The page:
MIDWAY, Utah (ABC4) — It’s the Midway mansion many see as an eyesore for the community — possibly now more than ever because of its relation to Kouri Richins.

Kouri Richins bought the home for $2 million amidst her late husband’s hesitancy. Two weeks after his death, Richins placed the unfinished Midway home back on the market.

It was at this house where those illicit fentanyl transactions allegedly took place between Kouri and her dealer. An autopsy shows fentanyl is the cause of Eric Richins’ death.

Though unfinished, the concept video of the house done up by Rosewood Homes shows the entire vision for the 20,000 square-foot estate, complete with a basketball court, swimming pool, theatre room, golf simulator, and rock wall.

Utah realtor Brain Kelly gave an insider’s look at how all this controversy might affect the future of this home.

“It could raise the value because of the controversy, or it could bring it down quite a bit. It really depends on the buyer, if they really care about what’s going on or not or just see the home itself and not any history.”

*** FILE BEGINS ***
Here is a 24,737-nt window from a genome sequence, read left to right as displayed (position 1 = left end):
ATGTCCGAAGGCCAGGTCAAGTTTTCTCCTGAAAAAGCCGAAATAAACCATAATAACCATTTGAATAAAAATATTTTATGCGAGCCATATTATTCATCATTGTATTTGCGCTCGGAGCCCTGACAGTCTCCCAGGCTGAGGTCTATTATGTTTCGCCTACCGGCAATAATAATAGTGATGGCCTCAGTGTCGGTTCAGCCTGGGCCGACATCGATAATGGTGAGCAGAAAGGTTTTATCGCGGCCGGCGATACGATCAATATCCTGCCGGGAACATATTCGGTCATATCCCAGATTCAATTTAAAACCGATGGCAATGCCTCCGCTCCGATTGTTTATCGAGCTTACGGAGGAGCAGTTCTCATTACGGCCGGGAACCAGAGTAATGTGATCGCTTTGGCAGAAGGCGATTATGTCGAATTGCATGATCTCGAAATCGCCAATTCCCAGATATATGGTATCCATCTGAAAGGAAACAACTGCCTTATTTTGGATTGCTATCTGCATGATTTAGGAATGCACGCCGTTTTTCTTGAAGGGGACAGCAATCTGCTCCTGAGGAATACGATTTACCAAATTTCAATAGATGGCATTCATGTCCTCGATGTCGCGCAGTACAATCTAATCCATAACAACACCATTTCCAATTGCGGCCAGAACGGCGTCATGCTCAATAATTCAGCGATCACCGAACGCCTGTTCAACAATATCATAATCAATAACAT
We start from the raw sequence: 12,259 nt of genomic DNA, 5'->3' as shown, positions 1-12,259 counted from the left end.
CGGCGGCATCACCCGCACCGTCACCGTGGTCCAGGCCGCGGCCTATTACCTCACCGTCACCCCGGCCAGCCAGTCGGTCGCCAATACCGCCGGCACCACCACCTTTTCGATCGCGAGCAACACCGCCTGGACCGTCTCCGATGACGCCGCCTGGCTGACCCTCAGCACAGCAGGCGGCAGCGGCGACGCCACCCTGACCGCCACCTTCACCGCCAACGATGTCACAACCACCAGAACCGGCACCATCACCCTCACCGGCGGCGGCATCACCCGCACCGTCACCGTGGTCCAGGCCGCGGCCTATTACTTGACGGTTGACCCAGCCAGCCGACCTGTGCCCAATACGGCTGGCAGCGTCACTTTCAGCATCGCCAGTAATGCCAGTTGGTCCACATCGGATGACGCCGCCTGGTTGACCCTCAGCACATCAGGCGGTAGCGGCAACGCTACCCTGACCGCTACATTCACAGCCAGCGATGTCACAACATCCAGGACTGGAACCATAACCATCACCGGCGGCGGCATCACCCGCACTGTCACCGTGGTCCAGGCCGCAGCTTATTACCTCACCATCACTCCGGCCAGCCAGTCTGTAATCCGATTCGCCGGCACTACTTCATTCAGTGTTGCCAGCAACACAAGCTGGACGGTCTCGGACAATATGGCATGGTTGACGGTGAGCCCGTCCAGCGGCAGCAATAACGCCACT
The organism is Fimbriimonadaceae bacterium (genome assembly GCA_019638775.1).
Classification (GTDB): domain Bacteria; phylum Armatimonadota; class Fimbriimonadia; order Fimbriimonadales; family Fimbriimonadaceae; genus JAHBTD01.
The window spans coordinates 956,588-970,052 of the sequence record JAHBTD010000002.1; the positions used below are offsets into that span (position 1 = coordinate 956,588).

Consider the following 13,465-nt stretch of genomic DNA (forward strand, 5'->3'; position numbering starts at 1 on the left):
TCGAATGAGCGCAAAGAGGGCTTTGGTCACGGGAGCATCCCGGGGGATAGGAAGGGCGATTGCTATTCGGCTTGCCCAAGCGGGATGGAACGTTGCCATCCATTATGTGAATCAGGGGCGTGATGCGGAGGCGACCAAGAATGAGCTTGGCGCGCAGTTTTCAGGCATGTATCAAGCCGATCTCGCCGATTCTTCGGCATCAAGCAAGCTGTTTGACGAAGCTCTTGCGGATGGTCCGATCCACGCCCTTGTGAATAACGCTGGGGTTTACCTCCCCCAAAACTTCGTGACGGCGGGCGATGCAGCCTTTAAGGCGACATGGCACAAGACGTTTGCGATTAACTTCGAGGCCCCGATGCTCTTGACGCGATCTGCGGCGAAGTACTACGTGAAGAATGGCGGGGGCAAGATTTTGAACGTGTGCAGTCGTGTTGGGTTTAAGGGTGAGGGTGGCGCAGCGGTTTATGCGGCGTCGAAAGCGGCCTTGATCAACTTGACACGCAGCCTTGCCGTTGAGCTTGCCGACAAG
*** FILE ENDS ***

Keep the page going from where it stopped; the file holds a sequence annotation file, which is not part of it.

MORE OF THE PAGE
According to Utah regulations, a realtor does not have to disclose any personal history the home may have, whether that be that someone has died in the home, or that the previous owner is charged with her husband’s murder. However, most states require sellers to disclose if there’s been a murder on the property. Knowing those details may make a buyer think twice.

“People see a murderer attached to the home and superstition or anything like that could definitely affect the sale of this home,” said Kelly. 

The house is now listed under realtor Mike Malmrose, who said the $3.7 million-dollar house is now under contract. He’s set to have a due diligence meeting with a buyer on Monday.